When I say “Kindergarten readiness” what comes to mind? Knowing letters, some numbers, maybe drawing/coloring or art projects. It’s no secret that kindergarten is much more rigorous than it was 20 years ago, but true kindergarten readiness does seem to be somewhat of a secret. There are two parts: academics AND what’s called social/emotional. In my years as a kindergarten teacher I saw that when I focused on building my students’ work ethic, communication, and problem solving skills in partnership with strong instruction it had a much greater impact than when academics were the sole focus. So, let me break it down a little more for you and give you some tips on how to support your preschooler’s kindergarten readiness.
PART 1: social, emotional, personal
When kindergarteners first walk in it’s pretty overwhelming. They’re in a new school, new classroom, with a new teacher, likely with a bunch of new classmates. The first three days are usually *perfect* and then the truth starts coming out. In my years as a teacher there was always one child who had some sort of highly demanding needs that were undiagnosed (meaning there was no additional support for them yet). I’m not the only one – a study shares that one in five children have a learning disability. Since kindergarten is the first year of public school, most kids don’t have a diagnosis before entering. I could go into a lot of details on that, but that’s beside the point. Being frank here, it made it really tough to teach! I quickly realized that the only way to ensure all of my students kept learning was to teach them exactly that – how to keep learning whether or not they have teacher support. This way, once I was done with the lesson (which, for kindergarteners, is usually pretty short – 5-15 mins) I knew my littles would keep learning even if I was occupied by one student. I taught my students how to ask each other for help, how to help each other, where clues and tools were located around the room. I taught them systems and routines to make sure their supplies were rarely the issue (they still were sometimes of course, because no one’s perfect) and had them ask me to use the restroom or get water with sign language.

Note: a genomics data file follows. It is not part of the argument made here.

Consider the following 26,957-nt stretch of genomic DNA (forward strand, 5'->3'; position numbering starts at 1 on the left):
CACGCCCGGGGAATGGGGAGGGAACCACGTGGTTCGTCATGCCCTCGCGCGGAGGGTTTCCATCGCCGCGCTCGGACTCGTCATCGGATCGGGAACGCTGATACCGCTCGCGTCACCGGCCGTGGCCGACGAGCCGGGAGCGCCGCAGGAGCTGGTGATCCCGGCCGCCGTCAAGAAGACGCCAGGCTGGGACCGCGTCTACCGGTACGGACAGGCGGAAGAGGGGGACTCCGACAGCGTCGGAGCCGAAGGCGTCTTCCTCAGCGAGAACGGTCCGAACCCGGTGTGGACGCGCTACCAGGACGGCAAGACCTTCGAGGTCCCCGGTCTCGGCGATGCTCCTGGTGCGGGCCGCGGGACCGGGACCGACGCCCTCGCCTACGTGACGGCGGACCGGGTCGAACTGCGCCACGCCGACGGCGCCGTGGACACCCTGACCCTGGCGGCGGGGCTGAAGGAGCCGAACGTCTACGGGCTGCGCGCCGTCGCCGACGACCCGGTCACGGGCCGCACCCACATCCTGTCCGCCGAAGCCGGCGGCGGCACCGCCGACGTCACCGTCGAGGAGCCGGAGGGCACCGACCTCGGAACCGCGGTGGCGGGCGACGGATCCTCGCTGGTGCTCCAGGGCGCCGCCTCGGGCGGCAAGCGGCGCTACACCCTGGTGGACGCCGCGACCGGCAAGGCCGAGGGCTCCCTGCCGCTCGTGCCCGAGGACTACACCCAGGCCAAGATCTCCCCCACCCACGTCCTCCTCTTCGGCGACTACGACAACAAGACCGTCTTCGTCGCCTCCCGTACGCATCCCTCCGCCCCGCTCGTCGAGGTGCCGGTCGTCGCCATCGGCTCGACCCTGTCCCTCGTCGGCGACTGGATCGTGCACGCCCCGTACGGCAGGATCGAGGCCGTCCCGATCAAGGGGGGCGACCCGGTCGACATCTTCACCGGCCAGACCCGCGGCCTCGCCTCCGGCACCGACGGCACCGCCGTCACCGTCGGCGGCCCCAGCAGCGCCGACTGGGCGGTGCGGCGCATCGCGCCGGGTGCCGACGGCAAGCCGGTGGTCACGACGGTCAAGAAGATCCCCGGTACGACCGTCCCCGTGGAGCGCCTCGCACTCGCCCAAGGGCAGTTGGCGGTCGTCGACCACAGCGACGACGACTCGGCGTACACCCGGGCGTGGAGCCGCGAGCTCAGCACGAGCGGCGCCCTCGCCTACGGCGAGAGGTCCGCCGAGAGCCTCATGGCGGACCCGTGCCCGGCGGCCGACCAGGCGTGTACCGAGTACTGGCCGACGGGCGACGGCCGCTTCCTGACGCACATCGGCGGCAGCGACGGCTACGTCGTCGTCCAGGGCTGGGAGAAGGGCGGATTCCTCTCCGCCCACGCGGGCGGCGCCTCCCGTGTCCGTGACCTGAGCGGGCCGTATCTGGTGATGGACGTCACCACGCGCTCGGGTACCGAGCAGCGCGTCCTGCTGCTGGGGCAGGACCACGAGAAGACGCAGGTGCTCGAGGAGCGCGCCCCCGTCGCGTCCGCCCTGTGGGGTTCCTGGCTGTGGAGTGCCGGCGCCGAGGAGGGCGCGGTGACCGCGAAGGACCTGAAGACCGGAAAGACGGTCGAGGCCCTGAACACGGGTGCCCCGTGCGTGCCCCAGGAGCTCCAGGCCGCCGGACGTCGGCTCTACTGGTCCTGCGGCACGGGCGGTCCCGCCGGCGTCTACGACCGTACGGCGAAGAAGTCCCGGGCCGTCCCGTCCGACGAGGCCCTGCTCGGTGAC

Parental take away: teach your child how to be as independent as possible. What can they start doing on their own? Can they put their laundry away, help with lunch, pick up the toys etc. These little things will help them become more independent and comfortable doing things on their own.
Part 2: academics
Letters, numbers, sounds, colors, matching, counting – all of these things are so important for kindergarten. This is the year their brains are developing the ability to read. READ. Your baby (5-year-old) will be reading this year!! Academic learning can be tough because every single child develops differently. Some kids start the year reading and others don’t start reading until April. This is why the independence and problem solving skills are sooo important! If they can work through a challenge, then they can learn all these tricky foundational things.
Parental take away: read to your child on a regular basis and play games that involve counting and matching.
So there you have it. A little introduction to kindergarten readiness. PS if you’re interested in the Kinder Ready Kit just click here and my 4 page PDF is yours for free.